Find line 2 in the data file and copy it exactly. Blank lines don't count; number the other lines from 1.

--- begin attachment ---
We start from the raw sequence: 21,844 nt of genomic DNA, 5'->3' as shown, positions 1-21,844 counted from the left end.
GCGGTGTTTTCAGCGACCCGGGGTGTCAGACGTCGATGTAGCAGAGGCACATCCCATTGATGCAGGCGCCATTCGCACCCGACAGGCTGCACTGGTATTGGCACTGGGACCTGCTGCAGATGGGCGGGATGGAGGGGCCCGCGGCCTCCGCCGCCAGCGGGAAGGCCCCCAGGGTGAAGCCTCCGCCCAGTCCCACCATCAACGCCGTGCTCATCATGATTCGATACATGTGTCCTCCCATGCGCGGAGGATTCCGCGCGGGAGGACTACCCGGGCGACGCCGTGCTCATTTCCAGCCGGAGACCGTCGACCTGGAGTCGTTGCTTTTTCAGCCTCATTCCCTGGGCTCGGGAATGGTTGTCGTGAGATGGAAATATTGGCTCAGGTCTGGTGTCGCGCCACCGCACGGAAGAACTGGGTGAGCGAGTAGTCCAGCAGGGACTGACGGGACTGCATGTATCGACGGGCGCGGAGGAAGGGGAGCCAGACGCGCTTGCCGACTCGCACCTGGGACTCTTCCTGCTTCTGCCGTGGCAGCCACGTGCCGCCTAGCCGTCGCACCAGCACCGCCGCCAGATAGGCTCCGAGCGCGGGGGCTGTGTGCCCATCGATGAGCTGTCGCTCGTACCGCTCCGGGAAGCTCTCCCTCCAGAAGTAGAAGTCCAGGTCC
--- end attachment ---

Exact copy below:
GCGGTGTTTTCAGCGACCCGGGGTGTCAGACGTCGATGTAGCAGAGGCACATCCCATTGATGCAGGCGCCATTCGCACCCGACAGGCTGCACTGGTATTGGCACTGGGACCTGCTGCAGATGGGCGGGATGGAGGGGCCCGCGGCCTCCGCCGCCAGCGGGAAGGCCCCCAGGGTGAAGCCTCCGCCCAGTCCCACCATCAACGCCGTGCTCATCATGATTCGATACATGTGTCCTCCCATGCGCGGAGGATTCCGCGCGGGAGGACTACCCGGGCGACGCCGTGCTCATTTCCAGCCGGAGACCGTCGACCTGGAGTCGTTGCTTTTTCAGCCTCATTCCCTGGGCTCGGGAATGGTTGTCGTGAGATGGAAATATTGGCTCAGGTCTGGTGTCGCGCCACCGCACGGAAGAACTGGGTGAGCGAGTAGTCCAGCAGGGACTGACGGGACTGCATGTATCGACGGGCGCGGAGGAAGGGGAGCCAGACGCGCTTGCCGACTCGCACCTGGGACTCTTCCTGCTTCTGCCGTGGCAGCCACGTGCCGCCTAGCCGTCGCACCAGCACCGCCGCCAGATAGGCTCCGAGCGCGGGGGCTGTGTGCCCATCGATGAGCTGTCGCTCGTACCGCTCCGGGAAGCTCTCCCTCCAGAAGTAGAAGTCCAGGTCC